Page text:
Index ← 3425 CFJ 3426 3427 → text
==============================  CFJ 3426  ==============================

      G. successfully ratified the document indicated in evidence
      on 29-Jul-14.


Caller:                       G. 

Judge:                        Sprocklem
Judgement:                    FALSE



Called by G.:                 29 Jul 2014   
Assigned to Sprocklem:        04 Sep 2014                  
Judged FALSE by Sprocklem:    01 Oct 2014


Caller's Arguments:

The intent to ratify the statement in question is enabled by
       Any player CAN, without objection, ratify a public document,
       specifying its scope.

At the time I attempted ratification, the notice of intent had a
single objection, and the time period had not yet passed.  So by
R1728, I was unable to accomplish the task.  Still, it was a clear
attempt to do so.  Notice that R1728 (and R1729) do not use CAN
or CANNOT for regulating the action.

R2152 reads in part:
       5. CAN: Attempts to perform the described action are successful.

I clearly attempted to ratify without objection.  Therefore,
by R2152, the attempt was successful.  Note that this does not
at all *contradict* R1728.  I could still wait four days, and
the current objection could be withdrawn, and I could still
succeed via R1728.  No CANNOT is currently blocking the action.

R2152 just offers an alternate pathway for completion, stating,
unequivocally, that *attempts* to perform the action without
objection are successful.


Caller's Evidence:

On Tue, 29 Jul 2014, woggle wrote:
> On 07/29/2014 01:19 PM, Kerim Aydin wrote:
> >
> >
> > I intend, Without Objection, to ratify the following document.
> > The document contains an error, as I have not met any winning
> > conditions.  The reason for ratifying is clearly and plainly
> > because I want to have won.
> >
> > --------------------------------------------------------------
> >
> > G. won the game on 28-Jul-14, triggering the effects of
> > a win as per R2419.
> >
> > --------------------------------------------------------------
> I object.


Gratuitous Arguments by omd:

You attempted (to ratify without objection) by announcement, but you did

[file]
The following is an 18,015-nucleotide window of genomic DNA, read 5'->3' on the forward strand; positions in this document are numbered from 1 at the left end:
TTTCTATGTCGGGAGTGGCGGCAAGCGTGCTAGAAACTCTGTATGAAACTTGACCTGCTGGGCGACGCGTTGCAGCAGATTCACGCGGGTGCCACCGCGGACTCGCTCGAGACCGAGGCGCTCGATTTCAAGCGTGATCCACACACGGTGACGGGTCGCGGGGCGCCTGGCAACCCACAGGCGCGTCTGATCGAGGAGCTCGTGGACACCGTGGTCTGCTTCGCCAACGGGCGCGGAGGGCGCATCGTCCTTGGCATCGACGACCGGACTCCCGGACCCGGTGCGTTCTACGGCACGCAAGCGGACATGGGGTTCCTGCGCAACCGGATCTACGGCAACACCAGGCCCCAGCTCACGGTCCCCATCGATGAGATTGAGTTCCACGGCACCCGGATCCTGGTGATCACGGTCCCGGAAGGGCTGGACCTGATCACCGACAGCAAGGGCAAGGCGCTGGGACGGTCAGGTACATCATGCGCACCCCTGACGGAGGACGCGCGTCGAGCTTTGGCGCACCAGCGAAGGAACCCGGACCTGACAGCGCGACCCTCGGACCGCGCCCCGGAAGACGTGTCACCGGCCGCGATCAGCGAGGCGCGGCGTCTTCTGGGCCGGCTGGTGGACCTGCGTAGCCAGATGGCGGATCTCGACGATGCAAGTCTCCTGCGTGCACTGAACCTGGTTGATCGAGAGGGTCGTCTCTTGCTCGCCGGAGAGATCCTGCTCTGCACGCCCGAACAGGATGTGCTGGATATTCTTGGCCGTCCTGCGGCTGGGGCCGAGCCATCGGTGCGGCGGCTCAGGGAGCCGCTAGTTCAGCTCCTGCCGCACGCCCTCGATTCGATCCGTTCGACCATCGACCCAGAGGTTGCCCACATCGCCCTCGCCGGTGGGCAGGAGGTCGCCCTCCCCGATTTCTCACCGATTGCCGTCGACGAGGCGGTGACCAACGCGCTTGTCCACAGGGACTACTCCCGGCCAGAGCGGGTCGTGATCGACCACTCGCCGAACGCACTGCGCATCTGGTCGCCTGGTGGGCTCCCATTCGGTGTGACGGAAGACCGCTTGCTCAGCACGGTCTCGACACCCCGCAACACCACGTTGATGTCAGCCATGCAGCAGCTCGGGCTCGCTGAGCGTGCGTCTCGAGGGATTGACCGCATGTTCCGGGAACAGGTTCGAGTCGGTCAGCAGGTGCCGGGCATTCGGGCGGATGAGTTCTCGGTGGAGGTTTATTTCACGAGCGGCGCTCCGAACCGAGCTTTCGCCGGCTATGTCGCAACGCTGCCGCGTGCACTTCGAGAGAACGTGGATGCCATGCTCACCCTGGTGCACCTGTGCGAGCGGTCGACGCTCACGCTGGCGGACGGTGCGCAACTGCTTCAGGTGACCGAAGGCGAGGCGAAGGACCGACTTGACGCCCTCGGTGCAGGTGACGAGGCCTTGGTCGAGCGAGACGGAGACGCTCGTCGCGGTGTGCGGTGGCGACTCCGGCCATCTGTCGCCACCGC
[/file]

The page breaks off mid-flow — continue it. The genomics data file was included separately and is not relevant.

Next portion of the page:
not attempt (to ratify) without objection. (I'm assuming "without
objection" is to be considered a method or mechanism similar to "by
announcement", since that was the intent.) R2152 does say that attempts
are successful, but doesn't specify what constitutes an attempt.  Could
you also ratify by informing Henri privately, or informing a hat?
Perhaps, as in the other CFJ about CAN without a mechanism (which hasn't
been judged, right?), we have to infer a definition of "attempt" in
terms of historical protocols for performing actions (i.e. generally by
telling a forum about it), but I think it's reasonable to follow the
intent of the rules and use "without objection" as the missing
specification, rather than a part of the action.


Gratuitous Arguments by Warrigal:

The phrase "without objection" obviously qualifies the word "CAN",
thereby limiting it to cases where the action is attempted "without
objection". (This is like how if a rule said "If a person possesses a
hat, e MAY wear it", the MAY would only apply to persons who possess
hats.) Since G.'s attempt was not "without objection", the word "CAN"
does not apply, and so, although the attempt was attempted, the attempt
was not successful.

A potentially more interesting question is that of whether Rule 2202
"Ratification Without Objection" provides another mechanism (in addition
to the Rule 1728 "Dependent Actions" mechanism) for ratifying a
document. I don't know of any reason that the Rule 1728 meaning of
"without objection" nullifies the ordinary-language meaning of Rule
2202. If this meaning is not nullified, then Rule 2202 seems to
essentially say that "any attempt by a player (without objection) to
ratify a public document (specifying its scope) is successful". This, in
turn, seems to imply that any player can ratify any public document as
long as the ratification has not *already* been objected to.


Judge Sprocklem's Arguments:
As omd and the Warrigal said, the "without objection" quite clearly is a
condition added to the "CAN", modifying the "CAN" to only apply to cases
where there are no objection to the attempt. Even if this were not so
clear, this interpretation is clearly the intent of the text.

I judge CFJ 3426 FALSE.